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Cancer patients who need intravenous chemotherapy on the British Columbia archipelago of Haida Gwaii will now have to take an eight-hour ferry trip to the northern mainland, highlighting the challenges of delivering health care in remote communities.

Dr. Jaco Fourie, Northern Health’s medical lead for cancer care, says the health authority has been unable to recruit a new pharmacy technician to mix the drugs, so about eight patients will have to seek treatment elsewhere as of June 21.

Haida Gwaii isn’t unique in its staffing challenges, Dr. Fourie said in an interview.

“It does raise a concern about the future of delivering complex and often dangerous care in small, isolated communities and how sustainable that will be in the long term, especially as we get more efficient newer drugs that are also more complex to deliver.”

Haida Gwaii is one of the most remote regions in B.C. that offers cancer care. Patients will still have access to other treatments, including oral or injectable chemotherapies, but the specialized role of the pharmacy technician requires particular training.

Northern Health has offered “substantial” incentives to fill the position. It has previously filled vacancies by employees elsewhere in the province who volunteer to travel, but Dr. Fourie said the novelty typically wears off after a few visits.

The health authority is working with existing patients to develop care plans that would minimize travel. There are demonstrated health benefits to remaining in the community, connected with family and the land, especially for First Nations, he said.

“To disrupt people from that supportive framework has profound consequences,” Dr. Fourie said.

“We do know that people who are not stressed are more likely to stay on their treatment and have better quality of life. It’s not just about treating the cancer, it’s about treating the person.”

Northern Health is accustomed to finding ways to deliver service across dispersed landscapes and it won’t give up on this or future problems that come with increasingly complex care, Dr. Fourie said.

“We are going to work very hard to find solutions and sustain this.”

Sarah Dutheil said she was disappointed to hear that other families will now have to go through what she did with her father.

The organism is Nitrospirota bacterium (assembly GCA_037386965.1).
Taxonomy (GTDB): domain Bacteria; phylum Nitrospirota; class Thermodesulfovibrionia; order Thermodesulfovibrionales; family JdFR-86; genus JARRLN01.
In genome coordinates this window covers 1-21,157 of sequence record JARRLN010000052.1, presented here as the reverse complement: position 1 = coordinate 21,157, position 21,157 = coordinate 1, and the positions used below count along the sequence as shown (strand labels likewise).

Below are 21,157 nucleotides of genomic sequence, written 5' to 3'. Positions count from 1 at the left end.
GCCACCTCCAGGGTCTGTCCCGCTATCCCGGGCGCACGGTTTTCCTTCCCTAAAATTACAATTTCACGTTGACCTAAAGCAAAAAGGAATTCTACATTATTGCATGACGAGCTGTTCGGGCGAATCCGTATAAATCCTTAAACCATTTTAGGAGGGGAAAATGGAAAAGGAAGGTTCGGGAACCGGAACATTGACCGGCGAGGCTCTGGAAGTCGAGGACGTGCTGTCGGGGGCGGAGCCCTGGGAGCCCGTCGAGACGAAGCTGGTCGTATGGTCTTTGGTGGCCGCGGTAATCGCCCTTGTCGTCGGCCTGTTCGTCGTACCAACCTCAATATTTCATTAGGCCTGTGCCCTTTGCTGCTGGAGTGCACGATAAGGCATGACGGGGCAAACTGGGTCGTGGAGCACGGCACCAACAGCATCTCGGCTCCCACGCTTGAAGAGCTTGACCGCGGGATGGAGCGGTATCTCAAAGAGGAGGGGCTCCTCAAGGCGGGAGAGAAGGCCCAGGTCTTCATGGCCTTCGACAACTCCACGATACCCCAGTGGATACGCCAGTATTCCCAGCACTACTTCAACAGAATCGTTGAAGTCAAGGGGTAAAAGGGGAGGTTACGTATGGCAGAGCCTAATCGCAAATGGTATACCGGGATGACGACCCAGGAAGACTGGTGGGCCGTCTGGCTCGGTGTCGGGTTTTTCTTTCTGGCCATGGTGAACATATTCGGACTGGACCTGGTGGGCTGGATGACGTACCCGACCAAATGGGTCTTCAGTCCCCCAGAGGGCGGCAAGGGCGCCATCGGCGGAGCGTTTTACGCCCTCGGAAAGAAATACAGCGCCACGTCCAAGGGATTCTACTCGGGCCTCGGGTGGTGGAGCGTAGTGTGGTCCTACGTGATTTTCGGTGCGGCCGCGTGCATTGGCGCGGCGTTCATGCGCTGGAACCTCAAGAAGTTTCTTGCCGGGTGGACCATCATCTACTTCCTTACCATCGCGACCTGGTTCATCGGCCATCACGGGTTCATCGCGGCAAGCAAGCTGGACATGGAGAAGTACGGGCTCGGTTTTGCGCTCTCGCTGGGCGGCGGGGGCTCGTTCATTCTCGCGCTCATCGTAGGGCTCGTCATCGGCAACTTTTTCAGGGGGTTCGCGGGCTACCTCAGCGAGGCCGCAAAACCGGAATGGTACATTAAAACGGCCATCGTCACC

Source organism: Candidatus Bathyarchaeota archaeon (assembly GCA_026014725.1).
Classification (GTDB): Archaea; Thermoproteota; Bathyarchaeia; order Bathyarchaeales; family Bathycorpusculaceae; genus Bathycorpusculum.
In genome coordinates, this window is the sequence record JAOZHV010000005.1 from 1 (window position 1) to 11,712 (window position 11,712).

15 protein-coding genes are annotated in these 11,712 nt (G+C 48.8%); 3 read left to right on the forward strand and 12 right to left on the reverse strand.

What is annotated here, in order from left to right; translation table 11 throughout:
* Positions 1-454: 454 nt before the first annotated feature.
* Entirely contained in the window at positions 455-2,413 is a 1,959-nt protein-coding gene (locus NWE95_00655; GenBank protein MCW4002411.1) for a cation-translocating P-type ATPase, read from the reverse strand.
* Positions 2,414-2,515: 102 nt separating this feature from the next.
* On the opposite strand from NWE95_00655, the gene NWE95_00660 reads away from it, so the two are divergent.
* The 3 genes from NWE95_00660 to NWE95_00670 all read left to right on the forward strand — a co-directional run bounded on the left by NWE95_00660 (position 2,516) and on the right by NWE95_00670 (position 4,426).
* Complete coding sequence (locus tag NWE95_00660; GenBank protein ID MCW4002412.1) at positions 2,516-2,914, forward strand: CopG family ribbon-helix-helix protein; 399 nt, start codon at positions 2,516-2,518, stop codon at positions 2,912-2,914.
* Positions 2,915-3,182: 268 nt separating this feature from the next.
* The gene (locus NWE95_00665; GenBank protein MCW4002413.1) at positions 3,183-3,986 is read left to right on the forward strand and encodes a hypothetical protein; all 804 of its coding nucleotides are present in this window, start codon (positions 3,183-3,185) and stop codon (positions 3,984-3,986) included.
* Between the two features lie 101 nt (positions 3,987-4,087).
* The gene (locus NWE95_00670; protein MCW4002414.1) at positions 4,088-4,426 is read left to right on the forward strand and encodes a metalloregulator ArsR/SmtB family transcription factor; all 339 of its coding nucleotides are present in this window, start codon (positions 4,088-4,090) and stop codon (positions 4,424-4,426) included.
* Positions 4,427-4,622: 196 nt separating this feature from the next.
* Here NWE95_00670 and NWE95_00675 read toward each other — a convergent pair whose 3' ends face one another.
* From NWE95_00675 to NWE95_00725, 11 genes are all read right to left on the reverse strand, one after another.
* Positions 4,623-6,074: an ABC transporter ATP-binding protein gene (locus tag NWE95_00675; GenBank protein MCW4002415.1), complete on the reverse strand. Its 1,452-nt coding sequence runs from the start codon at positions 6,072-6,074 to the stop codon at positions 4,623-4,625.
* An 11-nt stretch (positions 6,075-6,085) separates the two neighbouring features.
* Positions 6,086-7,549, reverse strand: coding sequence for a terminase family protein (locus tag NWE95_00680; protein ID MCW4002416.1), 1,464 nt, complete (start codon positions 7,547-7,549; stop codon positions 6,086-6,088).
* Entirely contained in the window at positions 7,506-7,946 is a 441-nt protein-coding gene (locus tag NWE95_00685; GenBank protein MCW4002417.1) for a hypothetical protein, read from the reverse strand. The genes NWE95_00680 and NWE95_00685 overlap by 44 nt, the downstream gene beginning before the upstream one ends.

Dutes Dutheil died at 71 last February, more than a year after being diagnosed with pancreatic cancer.

Sarah left her home in Vancouver to help care for him. While there were cancer services on Haida Gwaii at the time, she said they still had to make about 20 trips to Prince Rupert, on the northern B.C. mainland, or Vancouver because the chemotherapy nurse only worked part time and was flown in periodically – a gap that Dr. Fourie said has since been filled.

The ferry was free but the family still had to pay for hotels, food and other costs on each trip. High winds in the fall sometimes meant they couldn’t get back to Haida Gwaii for up to two weeks, she said.

“It totally sucks, it’s the worst ever. It’s really hard on the patient. You just want to be home after getting this treatment,” Ms. Dutheil said.

“It’s too bad it’s coming up again as an issue,” she said. “There’s a lot of stress involved and the older you are, the harder it is.”

Kris Olsen, mayor of Haida Gwaii’s largest village of Queen Charlotte, said Haida Gwaii has had cancer services for about 10 years.

“It’s been wonderful. We have an amazing group of doctors and nurses, we have a brand new hospital in Haida Gwaii,” he said.

The community will have to go back to fundraising for each another to support off-island travel expenses if no one moves to fill the position, he said.

“There’s got to be someone in Canada who has this skill set and would be willing to move here,” he said. “We live in a beautiful part of the world.”

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